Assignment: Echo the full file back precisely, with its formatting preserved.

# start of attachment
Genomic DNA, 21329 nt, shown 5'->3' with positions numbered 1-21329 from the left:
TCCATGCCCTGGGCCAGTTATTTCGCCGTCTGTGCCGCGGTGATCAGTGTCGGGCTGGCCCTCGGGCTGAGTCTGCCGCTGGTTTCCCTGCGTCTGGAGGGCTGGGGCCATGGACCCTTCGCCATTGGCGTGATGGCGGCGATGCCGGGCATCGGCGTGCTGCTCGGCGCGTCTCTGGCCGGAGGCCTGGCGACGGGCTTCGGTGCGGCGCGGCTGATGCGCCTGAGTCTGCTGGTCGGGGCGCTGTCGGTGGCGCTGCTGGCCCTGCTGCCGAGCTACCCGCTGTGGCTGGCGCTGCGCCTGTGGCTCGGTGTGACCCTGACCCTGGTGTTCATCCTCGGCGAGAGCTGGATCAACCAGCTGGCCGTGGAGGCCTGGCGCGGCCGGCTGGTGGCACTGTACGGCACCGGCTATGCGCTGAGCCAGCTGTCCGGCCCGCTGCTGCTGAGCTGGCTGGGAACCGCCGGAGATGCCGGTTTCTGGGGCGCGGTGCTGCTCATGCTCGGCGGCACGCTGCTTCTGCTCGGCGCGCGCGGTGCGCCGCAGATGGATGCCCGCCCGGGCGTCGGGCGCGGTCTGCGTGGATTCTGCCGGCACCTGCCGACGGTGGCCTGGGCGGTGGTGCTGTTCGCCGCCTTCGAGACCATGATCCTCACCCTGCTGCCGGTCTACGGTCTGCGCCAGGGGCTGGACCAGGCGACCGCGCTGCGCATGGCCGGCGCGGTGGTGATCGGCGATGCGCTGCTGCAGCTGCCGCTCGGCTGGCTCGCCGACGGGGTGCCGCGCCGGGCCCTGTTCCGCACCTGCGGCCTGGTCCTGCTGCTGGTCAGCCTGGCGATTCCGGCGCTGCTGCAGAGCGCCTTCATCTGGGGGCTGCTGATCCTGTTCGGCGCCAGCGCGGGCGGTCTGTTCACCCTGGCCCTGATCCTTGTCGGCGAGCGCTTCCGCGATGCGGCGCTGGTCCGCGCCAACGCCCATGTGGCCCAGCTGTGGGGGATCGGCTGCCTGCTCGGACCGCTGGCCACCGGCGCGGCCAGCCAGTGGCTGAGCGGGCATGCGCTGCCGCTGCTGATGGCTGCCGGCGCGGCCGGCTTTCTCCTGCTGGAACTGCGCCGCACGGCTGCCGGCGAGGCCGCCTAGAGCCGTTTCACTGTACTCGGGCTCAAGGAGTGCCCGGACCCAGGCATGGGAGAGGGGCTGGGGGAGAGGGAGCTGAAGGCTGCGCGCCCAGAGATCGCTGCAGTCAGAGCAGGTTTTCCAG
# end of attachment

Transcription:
Genomic DNA, 21329 nt, shown 5'->3' with positions numbered 1-21329 from the left:
TCCATGCCCTGGGCCAGTTATTTCGCCGTCTGTGCCGCGGTGATCAGTGTCGGGCTGGCCCTCGGGCTGAGTCTGCCGCTGGTTTCCCTGCGTCTGGAGGGCTGGGGCCATGGACCCTTCGCCATTGGCGTGATGGCGGCGATGCCGGGCATCGGCGTGCTGCTCGGCGCGTCTCTGGCCGGAGGCCTGGCGACGGGCTTCGGTGCGGCGCGGCTGATGCGCCTGAGTCTGCTGGTCGGGGCGCTGTCGGTGGCGCTGCTGGCCCTGCTGCCGAGCTACCCGCTGTGGCTGGCGCTGCGCCTGTGGCTCGGTGTGACCCTGACCCTGGTGTTCATCCTCGGCGAGAGCTGGATCAACCAGCTGGCCGTGGAGGCCTGGCGCGGCCGGCTGGTGGCACTGTACGGCACCGGCTATGCGCTGAGCCAGCTGTCCGGCCCGCTGCTGCTGAGCTGGCTGGGAACCGCCGGAGATGCCGGTTTCTGGGGCGCGGTGCTGCTCATGCTCGGCGGCACGCTGCTTCTGCTCGGCGCGCGCGGTGCGCCGCAGATGGATGCCCGCCCGGGCGTCGGGCGCGGTCTGCGTGGATTCTGCCGGCACCTGCCGACGGTGGCCTGGGCGGTGGTGCTGTTCGCCGCCTTCGAGACCATGATCCTCACCCTGCTGCCGGTCTACGGTCTGCGCCAGGGGCTGGACCAGGCGACCGCGCTGCGCATGGCCGGCGCGGTGGTGATCGGCGATGCGCTGCTGCAGCTGCCGCTCGGCTGGCTCGCCGACGGGGTGCCGCGCCGGGCCCTGTTCCGCACCTGCGGCCTGGTCCTGCTGCTGGTCAGCCTGGCGATTCCGGCGCTGCTGCAGAGCGCCTTCATCTGGGGGCTGCTGATCCTGTTCGGCGCCAGCGCGGGCGGTCTGTTCACCCTGGCCCTGATCCTTGTCGGCGAGCGCTTCCGCGATGCGGCGCTGGTCCGCGCCAACGCCCATGTGGCCCAGCTGTGGGGGATCGGCTGCCTGCTCGGACCGCTGGCCACCGGCGCGGCCAGCCAGTGGCTGAGCGGGCATGCGCTGCCGCTGCTGATGGCTGCCGGCGCGGCCGGCTTTCTCCTGCTGGAACTGCGCCGCACGGCTGCCGGCGAGGCCGCCTAGAGCCGTTTCACTGTACTCGGGCTCAAGGAGTGCCCGGACCCAGGCATGGGAGAGGGGCTGGGGGAGAGGGAGCTGAAGGCTGCGCGCCCAGAGATCGCTGCAGTCAGAGCAGGTTTTCCAG